Africa needs urgent investment in coronavirus treatments

As wealthy nations make orders to reserve Covid-19 treatments to protect their populations, the developing world risks being left behind.

Opinion by

Image : ukurukuru Media/AFP

As many countries around the world experience the predicted second wave of Covid-19, there is one clear difference from the first. We now know so much more about the medicines, tests and vaccines that will help end this pandemic.

We’ve seen that drugs such as dexamethasone can save the lives of ventilated patients. Just last month, we saw the launch of new Rapid Diagnostic Tests that give results in just fifteen minutes. Clinical trials of innovations such as monoclonal antibodies are showing promising results.

Wealthier nations are currently making deals to reserve drugs, vaccines and tests that they hope will allow their populations to get back to normality and reduce the death toll from the global pandemic.

This response is understandable but risks leaving many African countries, as well as those in other regions, at the back of a growing queue.

The Access to Covid Tools Accelerator is a collaborative effort set up with the key principle that “no one is safe until everyone is.” Investment in equitable access to Covid-19 vaccines, treatments and tests should not be seen by wealthy nations as a charitable donation, but rather an essential investment to ensure that everyone is protected.

To provide treatments around the world we need $7.2bn. So far, only $300m has been pledged – and vaccines have received around six times more funding than treatments.

It is imperative to recognise that a vaccine will not be a panacea. It will take months and maybe years to roll out across the globe and the initial programme may not be completely effective. This means that people will continue to fall ill and need rapid diagnosis and treatment.

For African health systems the challenges of a continent-wide roll-out are especially serious. The reality is that people in Africa will need vaccination, preventive therapy and treatment for Covid-19 in locations far from big-city hospitals. Therefore, medications adapted to a variety of settings will need to be affordable and readily-available.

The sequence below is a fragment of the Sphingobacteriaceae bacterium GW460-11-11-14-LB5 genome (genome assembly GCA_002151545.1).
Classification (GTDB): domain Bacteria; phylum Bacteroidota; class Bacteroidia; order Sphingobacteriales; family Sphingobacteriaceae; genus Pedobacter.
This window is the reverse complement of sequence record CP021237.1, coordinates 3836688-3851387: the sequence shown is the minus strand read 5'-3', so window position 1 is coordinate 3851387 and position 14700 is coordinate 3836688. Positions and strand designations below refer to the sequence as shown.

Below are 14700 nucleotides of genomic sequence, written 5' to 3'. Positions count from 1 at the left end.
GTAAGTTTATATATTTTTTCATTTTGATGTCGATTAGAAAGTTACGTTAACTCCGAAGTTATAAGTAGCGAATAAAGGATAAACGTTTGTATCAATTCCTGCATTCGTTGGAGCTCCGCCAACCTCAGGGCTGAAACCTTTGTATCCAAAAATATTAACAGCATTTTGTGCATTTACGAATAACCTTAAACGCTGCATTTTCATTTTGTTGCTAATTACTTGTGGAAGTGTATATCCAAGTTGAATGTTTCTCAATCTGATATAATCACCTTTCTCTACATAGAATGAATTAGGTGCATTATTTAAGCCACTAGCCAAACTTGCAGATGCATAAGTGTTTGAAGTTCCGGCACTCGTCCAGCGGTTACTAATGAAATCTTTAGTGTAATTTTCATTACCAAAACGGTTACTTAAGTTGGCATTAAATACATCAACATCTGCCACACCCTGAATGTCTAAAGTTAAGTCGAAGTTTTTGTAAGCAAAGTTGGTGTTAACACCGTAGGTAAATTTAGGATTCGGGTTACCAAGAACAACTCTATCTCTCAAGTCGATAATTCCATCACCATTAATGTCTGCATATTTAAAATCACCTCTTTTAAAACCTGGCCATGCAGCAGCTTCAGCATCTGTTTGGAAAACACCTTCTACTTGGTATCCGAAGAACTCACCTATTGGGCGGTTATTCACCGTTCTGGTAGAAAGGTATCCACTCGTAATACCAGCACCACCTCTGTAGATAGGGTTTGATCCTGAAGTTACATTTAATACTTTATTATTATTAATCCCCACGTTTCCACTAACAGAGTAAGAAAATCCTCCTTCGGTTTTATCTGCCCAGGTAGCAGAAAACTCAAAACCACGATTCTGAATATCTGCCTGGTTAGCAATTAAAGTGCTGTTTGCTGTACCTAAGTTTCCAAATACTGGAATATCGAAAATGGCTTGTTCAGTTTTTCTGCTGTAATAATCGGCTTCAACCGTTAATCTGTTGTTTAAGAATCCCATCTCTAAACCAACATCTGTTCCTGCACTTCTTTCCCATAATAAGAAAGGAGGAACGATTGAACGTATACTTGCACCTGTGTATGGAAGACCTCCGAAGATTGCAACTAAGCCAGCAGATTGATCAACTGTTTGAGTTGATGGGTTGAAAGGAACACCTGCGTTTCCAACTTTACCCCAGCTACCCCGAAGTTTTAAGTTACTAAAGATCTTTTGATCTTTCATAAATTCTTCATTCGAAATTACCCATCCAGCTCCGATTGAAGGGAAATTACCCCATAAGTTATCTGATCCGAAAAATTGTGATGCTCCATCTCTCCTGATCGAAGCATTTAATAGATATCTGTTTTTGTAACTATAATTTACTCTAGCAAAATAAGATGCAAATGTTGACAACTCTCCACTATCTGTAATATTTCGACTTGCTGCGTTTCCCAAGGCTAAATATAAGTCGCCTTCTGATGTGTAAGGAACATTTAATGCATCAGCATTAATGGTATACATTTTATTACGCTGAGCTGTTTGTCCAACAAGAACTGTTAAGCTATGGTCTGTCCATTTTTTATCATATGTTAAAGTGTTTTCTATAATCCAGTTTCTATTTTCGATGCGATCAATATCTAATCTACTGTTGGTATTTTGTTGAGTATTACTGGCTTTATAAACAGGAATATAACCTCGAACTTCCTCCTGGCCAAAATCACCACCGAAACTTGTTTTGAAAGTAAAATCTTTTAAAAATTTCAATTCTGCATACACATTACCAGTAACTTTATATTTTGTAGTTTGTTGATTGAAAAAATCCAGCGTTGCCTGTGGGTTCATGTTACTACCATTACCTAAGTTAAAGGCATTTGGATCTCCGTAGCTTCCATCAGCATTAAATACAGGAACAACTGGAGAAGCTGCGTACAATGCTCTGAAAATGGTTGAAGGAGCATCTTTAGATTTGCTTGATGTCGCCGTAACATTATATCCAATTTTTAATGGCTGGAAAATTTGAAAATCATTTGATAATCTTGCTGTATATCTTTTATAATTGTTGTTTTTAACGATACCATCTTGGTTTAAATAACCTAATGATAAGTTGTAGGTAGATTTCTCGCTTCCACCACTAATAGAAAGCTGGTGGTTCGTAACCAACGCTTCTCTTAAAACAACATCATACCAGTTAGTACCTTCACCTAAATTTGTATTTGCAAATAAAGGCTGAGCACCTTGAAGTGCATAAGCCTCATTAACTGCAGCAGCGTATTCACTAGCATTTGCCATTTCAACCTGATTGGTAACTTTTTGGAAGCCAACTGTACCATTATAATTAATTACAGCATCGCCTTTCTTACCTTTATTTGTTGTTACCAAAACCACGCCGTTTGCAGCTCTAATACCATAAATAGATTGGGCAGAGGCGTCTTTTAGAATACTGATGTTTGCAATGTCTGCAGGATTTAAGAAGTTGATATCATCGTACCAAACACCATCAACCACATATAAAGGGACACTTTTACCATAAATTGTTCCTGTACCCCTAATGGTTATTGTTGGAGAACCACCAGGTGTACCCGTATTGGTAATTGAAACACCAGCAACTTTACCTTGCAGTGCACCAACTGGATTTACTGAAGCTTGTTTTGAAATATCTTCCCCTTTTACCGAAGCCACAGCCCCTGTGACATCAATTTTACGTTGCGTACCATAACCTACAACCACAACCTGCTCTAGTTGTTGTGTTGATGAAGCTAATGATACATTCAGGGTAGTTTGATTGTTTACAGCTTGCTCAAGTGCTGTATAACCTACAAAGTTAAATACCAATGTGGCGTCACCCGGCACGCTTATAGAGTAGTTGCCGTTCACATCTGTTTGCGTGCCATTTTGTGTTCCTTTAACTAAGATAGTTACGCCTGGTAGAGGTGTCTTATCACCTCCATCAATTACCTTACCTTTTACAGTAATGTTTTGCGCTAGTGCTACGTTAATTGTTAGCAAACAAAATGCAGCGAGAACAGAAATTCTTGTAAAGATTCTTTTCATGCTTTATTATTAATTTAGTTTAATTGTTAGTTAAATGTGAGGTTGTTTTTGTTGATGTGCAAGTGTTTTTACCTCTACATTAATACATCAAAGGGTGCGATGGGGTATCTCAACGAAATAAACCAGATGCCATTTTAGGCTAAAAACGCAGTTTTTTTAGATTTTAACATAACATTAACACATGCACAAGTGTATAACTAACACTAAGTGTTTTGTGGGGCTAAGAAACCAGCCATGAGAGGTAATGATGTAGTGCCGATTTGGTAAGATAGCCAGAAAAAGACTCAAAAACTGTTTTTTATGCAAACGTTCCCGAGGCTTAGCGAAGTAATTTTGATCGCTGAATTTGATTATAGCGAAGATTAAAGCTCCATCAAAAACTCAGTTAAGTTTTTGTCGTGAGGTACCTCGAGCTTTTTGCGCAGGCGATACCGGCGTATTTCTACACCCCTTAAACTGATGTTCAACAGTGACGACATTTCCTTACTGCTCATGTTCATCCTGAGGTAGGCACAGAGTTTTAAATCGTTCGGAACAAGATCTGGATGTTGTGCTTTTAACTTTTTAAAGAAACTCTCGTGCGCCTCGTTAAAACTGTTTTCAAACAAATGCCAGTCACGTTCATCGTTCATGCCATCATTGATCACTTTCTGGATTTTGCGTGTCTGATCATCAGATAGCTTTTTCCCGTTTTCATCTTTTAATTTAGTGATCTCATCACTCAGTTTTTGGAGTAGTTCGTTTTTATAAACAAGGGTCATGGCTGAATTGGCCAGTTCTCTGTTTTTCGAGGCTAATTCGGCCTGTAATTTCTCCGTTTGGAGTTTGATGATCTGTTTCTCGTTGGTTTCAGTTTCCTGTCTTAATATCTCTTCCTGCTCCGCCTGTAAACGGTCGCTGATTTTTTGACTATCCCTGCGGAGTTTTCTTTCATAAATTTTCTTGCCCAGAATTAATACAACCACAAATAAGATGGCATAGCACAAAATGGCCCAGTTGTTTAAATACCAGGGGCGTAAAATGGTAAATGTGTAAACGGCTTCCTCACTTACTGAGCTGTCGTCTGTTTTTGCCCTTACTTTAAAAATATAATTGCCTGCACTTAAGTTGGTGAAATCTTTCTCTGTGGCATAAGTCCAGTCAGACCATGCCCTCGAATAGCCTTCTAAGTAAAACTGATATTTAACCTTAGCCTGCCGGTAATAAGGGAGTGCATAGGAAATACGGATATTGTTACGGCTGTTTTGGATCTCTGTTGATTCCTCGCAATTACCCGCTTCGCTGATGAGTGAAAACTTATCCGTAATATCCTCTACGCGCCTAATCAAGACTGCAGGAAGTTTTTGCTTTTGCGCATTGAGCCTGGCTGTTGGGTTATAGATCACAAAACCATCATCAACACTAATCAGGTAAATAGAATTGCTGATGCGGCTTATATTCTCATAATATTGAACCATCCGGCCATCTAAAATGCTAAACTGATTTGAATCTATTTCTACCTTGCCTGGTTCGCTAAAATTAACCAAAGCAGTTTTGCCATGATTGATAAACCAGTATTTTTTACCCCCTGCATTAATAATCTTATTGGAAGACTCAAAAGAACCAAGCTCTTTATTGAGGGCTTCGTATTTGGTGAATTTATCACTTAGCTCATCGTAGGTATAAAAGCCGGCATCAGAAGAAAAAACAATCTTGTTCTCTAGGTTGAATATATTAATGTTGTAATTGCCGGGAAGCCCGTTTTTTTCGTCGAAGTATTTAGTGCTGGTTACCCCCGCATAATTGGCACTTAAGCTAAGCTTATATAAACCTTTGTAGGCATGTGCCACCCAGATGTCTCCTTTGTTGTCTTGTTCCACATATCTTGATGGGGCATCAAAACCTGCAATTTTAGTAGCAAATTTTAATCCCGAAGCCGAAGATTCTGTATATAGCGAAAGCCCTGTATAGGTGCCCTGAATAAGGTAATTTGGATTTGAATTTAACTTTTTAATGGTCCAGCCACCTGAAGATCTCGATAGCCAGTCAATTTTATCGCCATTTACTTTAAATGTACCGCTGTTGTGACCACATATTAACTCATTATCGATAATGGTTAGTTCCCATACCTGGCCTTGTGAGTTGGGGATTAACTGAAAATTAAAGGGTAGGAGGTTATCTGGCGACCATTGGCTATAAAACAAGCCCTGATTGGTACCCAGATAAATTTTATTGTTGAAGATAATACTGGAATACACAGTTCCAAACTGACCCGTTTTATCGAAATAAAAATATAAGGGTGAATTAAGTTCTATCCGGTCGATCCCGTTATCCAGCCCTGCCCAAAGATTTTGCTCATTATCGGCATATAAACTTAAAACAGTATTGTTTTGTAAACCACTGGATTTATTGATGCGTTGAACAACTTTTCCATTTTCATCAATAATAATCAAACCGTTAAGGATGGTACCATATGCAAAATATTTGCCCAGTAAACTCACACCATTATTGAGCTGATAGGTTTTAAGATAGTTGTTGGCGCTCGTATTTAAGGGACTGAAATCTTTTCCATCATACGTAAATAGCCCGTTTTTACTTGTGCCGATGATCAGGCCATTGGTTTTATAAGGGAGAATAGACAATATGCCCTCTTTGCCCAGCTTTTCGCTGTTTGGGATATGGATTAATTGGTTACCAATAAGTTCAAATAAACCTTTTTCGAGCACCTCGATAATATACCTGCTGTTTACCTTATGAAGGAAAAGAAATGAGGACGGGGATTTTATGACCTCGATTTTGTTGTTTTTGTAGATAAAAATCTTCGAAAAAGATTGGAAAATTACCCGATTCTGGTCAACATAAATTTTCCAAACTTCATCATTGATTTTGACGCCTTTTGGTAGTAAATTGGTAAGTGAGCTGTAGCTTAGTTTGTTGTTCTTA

We cannot put all our eggs into this one vaccine basket. We need an end-to-end strategy that works to identify cases through rapid testing; treat Covid-19 more effectively with medicines; and vaccinate populations against future infections.

By the end of the year, we will have a clear idea of which treatments work, and how they can be used. Trials taking place in Africa and elsewhere are playing a key role in shaping our understanding of how these drugs work. But the simple fact is that we are running out of time.

Our fear is that when a ground-breaking new medicine emerges, we will simply not have the funds to make sure that everyone has access. Wealthy nations have already placed their orders with manufacturers across the world. We need to do the same on behalf of low-and-middle income countries now.

In the summer, the ACT-A Therapeutics pillar made an advance-purchase of enough dexamethasone to meet half of the immediate need from low and middle-income countries. 80% of the orders so far have come from African nations, highlighting the clear need to put funding behind equitable access to these treatments.

Last month, G20 Health and Finance Ministers gave their strong support to ACT-A, emphasising the important role of the partnership in accelerating access to Covid diagnostics, therapeutics and vaccines. They encouraged countries to make voluntary contributions – and some have already done so.

Indeed, plenty of warm words have been expressed by leaders from all corners of the globe. But these need to now turn into concrete action and money – and soon.

As leaders of the ACT-A Therapeutics partnership, we are very concerned about the significant shortfall that is emerging, particularly for Covid treatments. $4bn of the required $7.2bn total needs to arrive in the next two months.

Without cash on the table, the chance to ensure fair access for all is disappearing fast. The economic outlook is bleak for all nations, but leaders cannot afford to put off financing these vital measures.

This crisis needs a moment of historic political and financial leadership. No leader can tell their populations that they are protected while other nations are left exposed.

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